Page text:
The staging of Sayaw Mindanaw every year as part of the Kadayawan Festival celebration is one great opportunity to better understand and appreciate Mindanao’s indigenous culture and traditions. Our diversity and multi-ethnicity make this island the most interesting cultural destination in the country.

The Travel Teller with the winning group - Davao City's Madayaw Dance Ensemble

The Travel Teller with the winning group – Davao City’s Madayaw Dance Ensemble

The Judges and Organizer of SAYAW MINDANAW 2014

The Judges and Organizer of SAYAW MINDANAW 2014

With my fellow MANDAYAS

With my fellow MANDAYAS

Mayor Alicia Mori of Caraga, Davao Oriental receiving the special citation for this year's Sayaw Mindanao, Best in Indigenous Material Research. Congrats Mayor and Caraga National High School Dance Troupe. #ProudMandaya

Mayor Alicia Mori of Caraga, Davao Oriental receiving the special citation for this year’s Sayaw Mindanao, Best in Indigenous Material Research. Congrats Mayor and Caraga National High School Dance Troupe. #ProudMandaya

Byaheng Mindanaw na!

BUILDING BACK BETTER: Cateel and Dumang Together

When Super Typhoon Pablo ravaged everything in our hometown of Cateel including the vast coconut plantation which is the town’s major source of income, our people learn to find ways to make the most of what’s left to them. Though some go back to planting coconuts that bear fruits in five years, there are vast agricultural lands now that are converted to cacao, cassava and vegetable farms. In fact today, farm produce sold in the town proper are supplied by local growers. But among the alternative sources of livelihood flourishing in our town, the chili production and processing is considered the most promising. The production is growing and the demand is increasing.

Cateel Dumang Hot Pablo (31)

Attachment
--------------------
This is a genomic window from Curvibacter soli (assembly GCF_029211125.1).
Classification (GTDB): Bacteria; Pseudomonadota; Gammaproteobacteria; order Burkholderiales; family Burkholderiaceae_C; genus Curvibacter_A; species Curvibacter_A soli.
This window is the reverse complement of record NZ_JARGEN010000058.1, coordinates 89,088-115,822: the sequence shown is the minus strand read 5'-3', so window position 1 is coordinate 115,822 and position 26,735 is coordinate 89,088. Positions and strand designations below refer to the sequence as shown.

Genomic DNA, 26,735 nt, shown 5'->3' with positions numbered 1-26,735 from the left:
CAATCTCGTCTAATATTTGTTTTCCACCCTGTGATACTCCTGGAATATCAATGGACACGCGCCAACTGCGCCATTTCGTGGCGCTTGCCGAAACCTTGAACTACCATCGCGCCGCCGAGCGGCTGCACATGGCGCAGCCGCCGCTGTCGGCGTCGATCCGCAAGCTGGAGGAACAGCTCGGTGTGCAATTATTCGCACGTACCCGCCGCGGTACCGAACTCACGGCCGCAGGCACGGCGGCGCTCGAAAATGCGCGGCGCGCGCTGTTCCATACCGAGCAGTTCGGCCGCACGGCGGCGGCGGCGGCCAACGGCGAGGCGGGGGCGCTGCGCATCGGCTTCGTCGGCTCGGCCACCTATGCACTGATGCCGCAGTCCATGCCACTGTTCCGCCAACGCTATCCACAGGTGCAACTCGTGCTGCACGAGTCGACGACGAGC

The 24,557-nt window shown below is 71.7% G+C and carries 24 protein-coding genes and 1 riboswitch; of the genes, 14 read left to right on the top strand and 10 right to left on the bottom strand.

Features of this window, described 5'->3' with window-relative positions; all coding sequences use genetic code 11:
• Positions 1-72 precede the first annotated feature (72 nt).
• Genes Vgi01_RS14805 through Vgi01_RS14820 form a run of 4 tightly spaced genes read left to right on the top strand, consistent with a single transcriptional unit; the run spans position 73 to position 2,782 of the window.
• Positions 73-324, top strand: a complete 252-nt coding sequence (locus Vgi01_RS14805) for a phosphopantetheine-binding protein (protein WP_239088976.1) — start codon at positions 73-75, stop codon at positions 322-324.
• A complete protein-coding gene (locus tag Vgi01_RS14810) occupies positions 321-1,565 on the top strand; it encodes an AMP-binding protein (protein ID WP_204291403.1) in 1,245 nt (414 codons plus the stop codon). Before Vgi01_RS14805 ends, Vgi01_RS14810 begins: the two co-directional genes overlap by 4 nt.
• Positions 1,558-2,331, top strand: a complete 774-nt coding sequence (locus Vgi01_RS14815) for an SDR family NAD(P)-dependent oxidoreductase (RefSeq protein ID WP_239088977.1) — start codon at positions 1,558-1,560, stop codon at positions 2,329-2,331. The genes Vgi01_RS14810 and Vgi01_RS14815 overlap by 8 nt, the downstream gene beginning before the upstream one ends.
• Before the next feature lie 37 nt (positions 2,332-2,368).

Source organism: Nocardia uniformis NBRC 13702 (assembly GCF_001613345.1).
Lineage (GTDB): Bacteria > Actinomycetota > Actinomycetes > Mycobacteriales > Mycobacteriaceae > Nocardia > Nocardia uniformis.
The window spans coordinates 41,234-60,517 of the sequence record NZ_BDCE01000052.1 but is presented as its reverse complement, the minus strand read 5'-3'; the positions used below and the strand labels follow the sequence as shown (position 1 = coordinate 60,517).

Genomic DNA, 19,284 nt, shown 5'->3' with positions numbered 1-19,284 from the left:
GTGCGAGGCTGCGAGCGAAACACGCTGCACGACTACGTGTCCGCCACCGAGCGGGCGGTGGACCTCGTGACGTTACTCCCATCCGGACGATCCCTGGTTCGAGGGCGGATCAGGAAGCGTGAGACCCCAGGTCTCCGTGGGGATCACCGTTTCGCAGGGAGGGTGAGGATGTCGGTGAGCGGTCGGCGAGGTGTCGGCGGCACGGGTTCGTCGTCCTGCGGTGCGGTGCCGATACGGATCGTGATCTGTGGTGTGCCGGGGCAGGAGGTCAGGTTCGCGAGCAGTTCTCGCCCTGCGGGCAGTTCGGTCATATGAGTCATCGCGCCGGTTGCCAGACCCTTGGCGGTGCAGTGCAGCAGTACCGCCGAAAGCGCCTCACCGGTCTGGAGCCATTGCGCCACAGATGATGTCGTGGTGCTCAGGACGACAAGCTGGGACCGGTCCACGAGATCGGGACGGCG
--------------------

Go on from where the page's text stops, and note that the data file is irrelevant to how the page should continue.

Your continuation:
Chili production and processing is not new to our hometown. Long before it becomes the leading alternative source of living months after horrible catastrophe, Cateeleños grow native chili already and process dried chili powder locally called “dumang”. But dumang making then was more popular in the hinterlands of Cateel.

Cateel Dumang Hot Pablo (64)


Growing up in this rustic town, this red hot chili powder has always been part of our dining table. Come and visit every home in our town, you will see that every table has this. It’s part of our meal. Everytime we eat, it always comes with a mouthwatering sawsawan (dipping sauce) filled with red hot dumang. Even eating lay-ob (boiled bananas and kamote), it’s paired with an appetizing ginamos (bagoong) lavishly topped with this spicy hot pulverized chili.

Cateel Dumang Hot Pablo (5)

Chili Production and Proccessing

Cateel Dumang Hot Pablo (7)

Chili Production and Processing – Subangon Dumang Makers

But what was once a smalltime livelihood is now considered a booming industry not only in my hometown of Cateel but also its neighboring towns of Boston and Baganga. Months after the ravaging onslaught of the Typhoon Pablo, the chili production and processing was intensely encouraged as alternative source of livelihood in these three towns. With the assistance coming from the government, NGOs and the private sector, the program has sustained. Although there are other alternative sources introduced to our people but chili production was widely accepted.


This used to be a coconut land now turned into Chili Farm


Astig, a variety of Chili, grown in Tawid, Cateel, Davao Oriental

Back then, only native chili peppers were used to make Dumang – native chili are known to be spiciest. After Typhoon Pablo, new varieties of chili were introduced – the Scotch bonnet, Astig and Pinatubo. These are varieties where farmers can grow and harvest in three months’ time. But of course growing of native chili is still extensively encouraged.